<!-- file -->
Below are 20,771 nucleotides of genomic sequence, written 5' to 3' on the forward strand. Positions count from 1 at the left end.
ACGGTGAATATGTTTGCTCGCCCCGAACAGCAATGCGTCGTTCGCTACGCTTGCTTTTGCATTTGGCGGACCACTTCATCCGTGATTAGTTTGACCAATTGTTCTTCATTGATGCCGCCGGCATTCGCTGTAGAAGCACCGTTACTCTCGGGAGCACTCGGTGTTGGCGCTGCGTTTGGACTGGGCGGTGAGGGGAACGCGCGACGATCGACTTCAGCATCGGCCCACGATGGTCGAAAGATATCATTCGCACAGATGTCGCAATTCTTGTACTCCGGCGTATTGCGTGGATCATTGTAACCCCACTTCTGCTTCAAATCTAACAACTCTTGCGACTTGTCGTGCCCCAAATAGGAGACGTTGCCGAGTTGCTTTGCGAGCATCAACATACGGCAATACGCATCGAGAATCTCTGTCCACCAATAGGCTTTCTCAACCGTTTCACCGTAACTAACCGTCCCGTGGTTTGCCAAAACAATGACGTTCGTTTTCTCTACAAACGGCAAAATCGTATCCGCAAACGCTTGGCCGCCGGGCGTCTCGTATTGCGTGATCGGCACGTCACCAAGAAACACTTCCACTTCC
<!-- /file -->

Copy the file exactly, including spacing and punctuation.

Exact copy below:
Below are 20,771 nucleotides of genomic sequence, written 5' to 3' on the forward strand. Positions count from 1 at the left end.
ACGGTGAATATGTTTGCTCGCCCCGAACAGCAATGCGTCGTTCGCTACGCTTGCTTTTGCATTTGGCGGACCACTTCATCCGTGATTAGTTTGACCAATTGTTCTTCATTGATGCCGCCGGCATTCGCTGTAGAAGCACCGTTACTCTCGGGAGCACTCGGTGTTGGCGCTGCGTTTGGACTGGGCGGTGAGGGGAACGCGCGACGATCGACTTCAGCATCGGCCCACGATGGTCGAAAGATATCATTCGCACAGATGTCGCAATTCTTGTACTCCGGCGTATTGCGTGGATCATTGTAACCCCACTTCTGCTTCAAATCTAACAACTCTTGCGACTTGTCGTGCCCCAAATAGGAGACGTTGCCGAGTTGCTTTGCGAGCATCAACATACGGCAATACGCATCGAGAATCTCTGTCCACCAATAGGCTTTCTCAACCGTTTCACCGTAACTAACCGTCCCGTGGTTTGCCAAAACAATGACGTTCGTTTTCTCTACAAACGGCAAAATCGTATCCGCAAACGCTTGGCCGCCGGGCGTCTCGTATTGCGTGATCGGCACGTCACCAAGAAACACTTCCACTTCC